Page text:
Beauty is a valuable commodity in our image-obsessed society, so it’s not surprising that Miss Indias and Miss Worlds make headlines. These young women aren’t just beautiful; they’re most often thin too. But Chloe Marshall, the 2008 Miss England runner-up, was size 16 (“full-figured” or “ample,” to put it politely) and therefore made even more news.
A full-figured beauty pageant finalist creating a stop-the-press moment highlights the fact that larger women are not usually considered “the fairest of them all.” Indeed, pick up a magazine or newspaper on any other day and the message is loud and clear—thin is in.
With the average woman hovering around a size 14 or above, the comparison is odious. A recent survey revealed only six percent of women aged 18 to 64 were “very satisfied” with their looks. That leaves 94 percent of women critical of their appearance. In other words, the majority of the women sitting with you on the bus this morning woke up feeling judgmental and negative about their looks.
It’s a sobering thought and one that calls for questions: How did this fabulous, diverse sex become so obsessed with physical appearance? And why haven’t women wised up to themselves and shrugged off the stereotype?
“If every woman in the world woke up, slapped herself on the head and said: ‘I’m happy with who I am,’ entire economies would collapse,” says Jane Caro, an award-winning advertising writer and co-author of The F Word: How We Learned to Swear by Feminism. Caro believes the fashion and cosmetics industries have a vested interest in keeping women insecure by presenting an ideal that no one can ever achieve. “Advertising isn’t immoral, it’s amoral,” she says. “It responds to where the money and the desire is.”
Logically we know that many images of women in ads, magazines and films are idealized versions of reality, often airbrushed to perfection, but still we agonize over the difference between them and us, often in minute detail.
“Women see perfection around them, and do a social comparison bit by bit,” says Professor Marika Tiggemann, from FlindersUniversity’s School of Psychology in Australia. The dissection of the female form in advertising, where bottoms, legs, breasts and mouths are isolated and glorified, is known as “bodyism.” Women, too, single out aspects of their bodies, although usually for negative attention—a recent poll revealed that women are most critical of their bellies, thighs and bottoms.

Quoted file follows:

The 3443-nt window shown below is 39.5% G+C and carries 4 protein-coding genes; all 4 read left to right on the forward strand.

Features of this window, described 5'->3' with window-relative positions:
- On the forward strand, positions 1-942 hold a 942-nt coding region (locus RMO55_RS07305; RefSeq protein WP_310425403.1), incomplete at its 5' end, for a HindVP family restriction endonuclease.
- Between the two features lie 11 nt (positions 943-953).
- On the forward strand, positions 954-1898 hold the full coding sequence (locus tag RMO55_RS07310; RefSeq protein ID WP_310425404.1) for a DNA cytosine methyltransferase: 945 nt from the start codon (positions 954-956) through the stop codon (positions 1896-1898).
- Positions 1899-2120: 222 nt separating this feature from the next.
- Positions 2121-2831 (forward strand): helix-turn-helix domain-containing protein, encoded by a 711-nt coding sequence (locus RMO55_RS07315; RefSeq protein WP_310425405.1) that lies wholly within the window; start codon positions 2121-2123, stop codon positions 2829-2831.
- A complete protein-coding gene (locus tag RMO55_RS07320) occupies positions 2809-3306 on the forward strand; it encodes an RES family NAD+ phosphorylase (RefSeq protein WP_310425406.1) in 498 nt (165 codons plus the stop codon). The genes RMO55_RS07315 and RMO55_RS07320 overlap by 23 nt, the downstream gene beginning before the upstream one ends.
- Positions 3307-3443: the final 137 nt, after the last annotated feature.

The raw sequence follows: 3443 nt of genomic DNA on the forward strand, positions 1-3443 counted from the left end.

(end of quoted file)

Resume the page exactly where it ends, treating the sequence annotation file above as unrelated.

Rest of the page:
The media is often portrayed as the bogeyman in the body-image debate, but experts such as Professor Susan Paxton from La Trobe University’s School of Psychological Science say it’s only part of the picture. Paxton notes women are getting messages from family from an early age. “There’s evidence that by age three, children prefer thin people to those who are not so thin,” she says. “When given the option of picking a picture of a plump child or a thin child to be their friend, they generally choose the latter.”
The way in which parents view their bodies also impacts on their children’s attitudes. “A mother who is always dieting or being critical of her body is sending a clear message to her daughters,” says Tiggemann. “That sense of body dissatisfaction is passed on.”
The anti-obesity push is also unhelpful. “It’s shifted the focus away from health and onto weight and looks,” she says. “It’s perpetuating the notion that fat is bad, thin is good, and thinner is better.” And it’s a notion that has recently been proved to be untrue.
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